NASA Flight Engineers Stephen Bowen and Woody Hoburg also participated in a pair of eye scans on Thursday. The duo’s first test saw them scanning each other’s eyes with the Ultrasound 2 in Columbus. Afterward, Hoburg examined Bowen’s eyes using standard medical imaging hardware in the Harmony module that can be found in an optometrist’s office on Earth. Doctors on the ground assisted the pair during both eye checks to understand how an astronaut’s eye shape and vision may change while living long-term in space.

Ax-2 Commander Peggy Whitson began her day swapping tumor cell samples inside a fluorescence microscope to help researchers understand how cancers form and possibly develop ways to predict and treat cancer on Earth. The former NASA astronaut would later spend the rest of the day supporting her Ax-2 crewmates.

Station Commander Sergey Prokopyev and Flight Engineer Dmitri Petelin, both from Roscosmos, began Thursday disassembling the new ISS Progress 84 (84P) resupply ship’s docking mechanism following its arrival at 11:19 a.m. EDT on Wednesday. Petelin would go on and unpack priority cargo from inside the 84P. Prokopyev studied futuristic spacecraft and robotic piloting techniques then stowed trash and discarded gear inside the ISS Progress 83 cargo craft. Meanwhile, Flight Engineer Andrey Fedyaev worked throughout Thursday configuring data on the European robotic arm’s internal controller located inside the Nauka science module.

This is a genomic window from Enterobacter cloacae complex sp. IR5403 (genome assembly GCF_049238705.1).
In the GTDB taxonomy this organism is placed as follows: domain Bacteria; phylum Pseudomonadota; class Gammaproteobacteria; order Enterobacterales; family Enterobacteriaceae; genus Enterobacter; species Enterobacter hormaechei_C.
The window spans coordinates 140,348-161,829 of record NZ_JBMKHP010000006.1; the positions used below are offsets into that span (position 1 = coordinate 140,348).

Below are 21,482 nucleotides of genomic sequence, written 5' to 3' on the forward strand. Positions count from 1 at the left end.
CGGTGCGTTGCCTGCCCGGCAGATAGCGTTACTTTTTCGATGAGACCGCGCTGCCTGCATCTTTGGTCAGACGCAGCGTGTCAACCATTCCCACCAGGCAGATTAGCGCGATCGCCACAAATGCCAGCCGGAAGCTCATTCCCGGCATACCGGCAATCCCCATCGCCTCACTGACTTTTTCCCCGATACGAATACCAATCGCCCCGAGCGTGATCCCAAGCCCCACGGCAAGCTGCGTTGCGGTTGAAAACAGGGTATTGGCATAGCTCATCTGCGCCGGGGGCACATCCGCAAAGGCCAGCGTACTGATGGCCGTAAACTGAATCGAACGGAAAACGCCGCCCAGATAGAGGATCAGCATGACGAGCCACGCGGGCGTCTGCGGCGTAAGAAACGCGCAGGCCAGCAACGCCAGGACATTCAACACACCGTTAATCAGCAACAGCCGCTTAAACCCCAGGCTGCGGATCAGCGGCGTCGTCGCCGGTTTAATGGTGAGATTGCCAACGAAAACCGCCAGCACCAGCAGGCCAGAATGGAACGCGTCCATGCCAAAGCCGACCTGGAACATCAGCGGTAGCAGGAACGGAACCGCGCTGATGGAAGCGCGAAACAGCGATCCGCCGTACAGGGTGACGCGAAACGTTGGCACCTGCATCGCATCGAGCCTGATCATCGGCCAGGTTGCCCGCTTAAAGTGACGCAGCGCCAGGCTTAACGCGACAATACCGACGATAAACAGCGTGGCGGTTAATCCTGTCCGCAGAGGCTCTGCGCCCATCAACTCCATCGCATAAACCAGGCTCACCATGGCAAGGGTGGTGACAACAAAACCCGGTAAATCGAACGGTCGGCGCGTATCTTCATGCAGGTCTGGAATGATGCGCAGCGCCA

The Axiom Mission-2 (Ax-2) and Expedition 69 crew members pose for a portrait together aboard the space station. In the center front row, is Expedition 69 crew member Sultan Alneyadi flanked by (from left) Ax-2 crew mates Peggy Whitson, Ali Alqarni, John Shoffner, and Rayyanah Barnawi. In the back (from left) are, Expedition 69 crew mates Dmitri Petelin, Stephen Bowen, Andrey Fedyaev, Sergey Prokopyev, and Woody Hoburg. Not pictured is astronaut Frank Rubio.

Online ddspaceman

Re: Expedition 69 Thread
« Reply #368 on: 05/26/2023 06:14 am »

Online ddspaceman

Re: Expedition 69 Thread
« Reply #369 on: 05/26/2023 02:00 pm »

Online ddspaceman

Re: Expedition 69 Thread
« Reply #371 on: 05/26/2023 02:04 pm »